Using OneNote for Genealogy

Using OneNote for Genealogy

It’s the end of Genealogy Do-Week 2 and I have to admit, I got a little off-track. Week 2’s theme is “Back to the Beginning” and covered the topics of interviews and setting research goals. The good thing about the do-over is that you can be a hybrid, either following the program exactly as it is laid out, or modifying it to meet your needs. I didn’t need to do interviews and I have my goals written down, so my ‘back to the beginning’ tasks centered around organizing. Organization has become an underlying personal theme as I have years of work in various states of disorganization. It will take a long time for me to get things in a better state.

One of my distractors this week was the discovery of Microsoft OneNote. I have been an Evernote user for quite some time but I have to admit that OneNote is more appealing visually and has some great features. If you have never used OneNote, here are some of the features I like the most:

  1. It is structured like a real notebook, something I am use to;
  2. It is a Microsoft product so the learning curve was fairly quick;
  3. It is better than a physical notebook because I can easily add pages or rearrange sections, based on my needs;
  4. It allows me to link data between sections and pages so I only have to capture the information once;
  5. It allows me to copy webpages, photographs, and other documents into my page and then add additional notes or information;
  6. It feeds my creativity by letting me color code;
  7. My notebooks are available on all my devices
  8. It is free!

OneNote is very popular among genealogists and I spent time reviewing YouTube videos and reading blogs in order to learn how others use it. I even joined a Facebook Group specifically for using OneNote for Genealogy. While there is a lot of information to be found, it’s hard to digest. Before I can understand a system, I have to understand how it is used, and most of us have our own styles. I am also a visual learner, so seeing a picture tells me a lot more than words. I did get some great ideas, however, and have put together a prototype of my virtual notebook, which I share below.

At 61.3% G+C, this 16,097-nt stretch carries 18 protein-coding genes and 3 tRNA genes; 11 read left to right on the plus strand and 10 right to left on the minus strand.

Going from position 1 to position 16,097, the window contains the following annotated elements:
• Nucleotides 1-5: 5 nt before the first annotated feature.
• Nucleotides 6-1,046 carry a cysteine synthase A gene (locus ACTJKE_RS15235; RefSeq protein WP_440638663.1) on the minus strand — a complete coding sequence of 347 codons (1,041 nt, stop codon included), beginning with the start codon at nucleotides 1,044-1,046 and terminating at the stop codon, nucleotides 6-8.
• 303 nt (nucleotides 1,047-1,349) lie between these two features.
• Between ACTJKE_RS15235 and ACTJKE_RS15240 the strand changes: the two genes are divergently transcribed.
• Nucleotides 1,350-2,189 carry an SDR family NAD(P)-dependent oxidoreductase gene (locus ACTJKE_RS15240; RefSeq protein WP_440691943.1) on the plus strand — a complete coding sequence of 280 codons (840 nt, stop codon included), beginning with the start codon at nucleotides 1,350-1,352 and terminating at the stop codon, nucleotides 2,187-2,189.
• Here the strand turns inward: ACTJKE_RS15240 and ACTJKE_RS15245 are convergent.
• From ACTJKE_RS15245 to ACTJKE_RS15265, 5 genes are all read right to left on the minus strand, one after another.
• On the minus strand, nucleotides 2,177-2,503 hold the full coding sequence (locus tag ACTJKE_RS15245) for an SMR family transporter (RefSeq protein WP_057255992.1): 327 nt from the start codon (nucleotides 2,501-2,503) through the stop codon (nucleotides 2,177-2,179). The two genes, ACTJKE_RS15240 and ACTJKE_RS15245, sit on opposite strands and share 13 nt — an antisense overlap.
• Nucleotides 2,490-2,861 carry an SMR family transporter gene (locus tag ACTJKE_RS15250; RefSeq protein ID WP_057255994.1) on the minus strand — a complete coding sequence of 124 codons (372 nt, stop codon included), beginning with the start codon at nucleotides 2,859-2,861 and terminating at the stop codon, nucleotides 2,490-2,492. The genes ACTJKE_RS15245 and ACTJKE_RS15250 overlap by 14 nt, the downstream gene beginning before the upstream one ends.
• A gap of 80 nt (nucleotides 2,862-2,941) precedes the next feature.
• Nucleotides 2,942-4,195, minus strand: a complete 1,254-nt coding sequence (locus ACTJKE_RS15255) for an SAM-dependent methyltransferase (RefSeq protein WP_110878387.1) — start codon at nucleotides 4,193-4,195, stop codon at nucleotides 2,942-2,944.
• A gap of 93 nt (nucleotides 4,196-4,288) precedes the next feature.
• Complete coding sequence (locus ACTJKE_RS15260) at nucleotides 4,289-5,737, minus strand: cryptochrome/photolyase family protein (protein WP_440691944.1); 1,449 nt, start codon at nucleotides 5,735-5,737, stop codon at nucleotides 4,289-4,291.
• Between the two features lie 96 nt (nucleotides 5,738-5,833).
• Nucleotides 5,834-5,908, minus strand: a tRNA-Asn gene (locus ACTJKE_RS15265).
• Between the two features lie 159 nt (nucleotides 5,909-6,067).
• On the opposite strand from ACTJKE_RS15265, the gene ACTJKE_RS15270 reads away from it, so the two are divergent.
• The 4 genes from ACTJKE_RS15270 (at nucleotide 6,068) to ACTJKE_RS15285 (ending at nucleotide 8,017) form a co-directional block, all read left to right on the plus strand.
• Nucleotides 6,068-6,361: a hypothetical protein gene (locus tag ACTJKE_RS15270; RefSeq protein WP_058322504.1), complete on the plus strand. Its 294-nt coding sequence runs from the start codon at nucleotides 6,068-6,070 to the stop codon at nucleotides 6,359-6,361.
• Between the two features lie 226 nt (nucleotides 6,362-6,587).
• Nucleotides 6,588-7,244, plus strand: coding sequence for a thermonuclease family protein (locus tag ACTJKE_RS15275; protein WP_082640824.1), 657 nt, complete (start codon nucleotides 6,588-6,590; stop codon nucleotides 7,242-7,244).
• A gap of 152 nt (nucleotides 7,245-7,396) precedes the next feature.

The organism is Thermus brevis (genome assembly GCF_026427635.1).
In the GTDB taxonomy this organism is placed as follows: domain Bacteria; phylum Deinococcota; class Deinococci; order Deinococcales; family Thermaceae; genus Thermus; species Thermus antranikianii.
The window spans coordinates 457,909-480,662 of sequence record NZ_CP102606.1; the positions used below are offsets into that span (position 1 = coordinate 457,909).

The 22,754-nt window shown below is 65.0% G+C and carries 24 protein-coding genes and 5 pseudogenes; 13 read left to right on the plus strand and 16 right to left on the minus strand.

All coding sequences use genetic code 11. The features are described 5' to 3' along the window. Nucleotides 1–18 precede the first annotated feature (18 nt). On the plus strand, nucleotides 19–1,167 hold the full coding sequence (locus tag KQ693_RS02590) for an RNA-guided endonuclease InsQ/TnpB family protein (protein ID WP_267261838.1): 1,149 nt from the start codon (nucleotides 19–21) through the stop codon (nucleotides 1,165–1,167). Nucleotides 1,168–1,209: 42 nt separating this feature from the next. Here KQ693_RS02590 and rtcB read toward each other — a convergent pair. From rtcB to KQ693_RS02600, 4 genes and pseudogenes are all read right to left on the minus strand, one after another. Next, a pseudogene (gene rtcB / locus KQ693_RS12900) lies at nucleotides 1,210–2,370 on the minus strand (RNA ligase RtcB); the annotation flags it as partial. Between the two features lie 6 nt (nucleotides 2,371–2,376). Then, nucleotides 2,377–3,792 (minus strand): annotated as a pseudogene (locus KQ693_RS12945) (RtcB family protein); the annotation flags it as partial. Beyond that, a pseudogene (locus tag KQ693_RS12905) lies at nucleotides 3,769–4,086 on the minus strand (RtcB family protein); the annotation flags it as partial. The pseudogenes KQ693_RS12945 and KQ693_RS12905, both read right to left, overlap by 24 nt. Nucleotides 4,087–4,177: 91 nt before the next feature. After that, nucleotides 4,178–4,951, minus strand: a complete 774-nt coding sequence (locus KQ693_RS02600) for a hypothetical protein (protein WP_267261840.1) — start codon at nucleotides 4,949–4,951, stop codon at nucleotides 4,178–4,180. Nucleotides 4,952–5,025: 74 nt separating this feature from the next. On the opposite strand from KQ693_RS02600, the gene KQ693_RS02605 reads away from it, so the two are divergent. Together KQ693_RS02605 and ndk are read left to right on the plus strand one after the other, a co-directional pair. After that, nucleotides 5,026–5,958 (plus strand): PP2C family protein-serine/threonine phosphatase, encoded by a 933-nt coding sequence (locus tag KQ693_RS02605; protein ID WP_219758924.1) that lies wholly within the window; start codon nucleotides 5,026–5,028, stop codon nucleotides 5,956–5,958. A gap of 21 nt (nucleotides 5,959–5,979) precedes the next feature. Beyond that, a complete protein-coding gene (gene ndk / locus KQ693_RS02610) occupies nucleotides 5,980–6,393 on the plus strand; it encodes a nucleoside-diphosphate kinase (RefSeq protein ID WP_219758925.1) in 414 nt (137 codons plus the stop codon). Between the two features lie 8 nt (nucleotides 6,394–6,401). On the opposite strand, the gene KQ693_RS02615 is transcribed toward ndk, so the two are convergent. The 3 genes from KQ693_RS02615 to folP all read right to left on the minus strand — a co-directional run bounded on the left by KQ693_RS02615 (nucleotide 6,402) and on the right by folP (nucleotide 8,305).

Notebooks and Tabs

One of my bad genealogical habits was not keeping everything related to a family in a single notebook. I realized just how bad a habit this was as I was going through my old papers that needed filing. I noticed I would find one page of the notebook for one family and a second page for an entirely different one. Needless to say, this was a haphazard approach, one that I look to correct by setting up notebooks by Surname.

OneNote1

My tabs reflect categories of information I want to keep about my chosen surname, and the good thing is I can expand tabs to my heart’s content. So far, I have a Surname Index, which will link to my individual ancestors; a tab for research plans, which will most likely be by individual; a tab for my direct line and a second tab for my indirect line; a tab for a Location index (which will include the places the family lived) and a task tab that will include all outstanding tasks to be worked on.

Pages

Individual information will be stored on pages and grouped under the ‘Direct Line’ tab or the ‘Indirect Line’ tab. This is the method I use in my physical notebooks. Females will be listed under their father’s page until they are married. After marriage, they are listed under their husband. Sexist, I know, but I don’t have a better solution.

This is how the individual pages within the section may look.

OneNote2

This is it so far. I feel good that in the span of a week I was able to learn how to use OneNote and set up the foundation for my notebook. The Internet is full of information on using OneNote for Genealogy. If you are interested in learning more, see the link below. It is a blog that goes into quite a bit of detail and allows you to actually see pages in OneNote.

http://myfamilyhistoryfiles.com/onenote-a-to-z/

There is also a Facebook Group devoted to OneNote called ‘OneNote for Genealogy’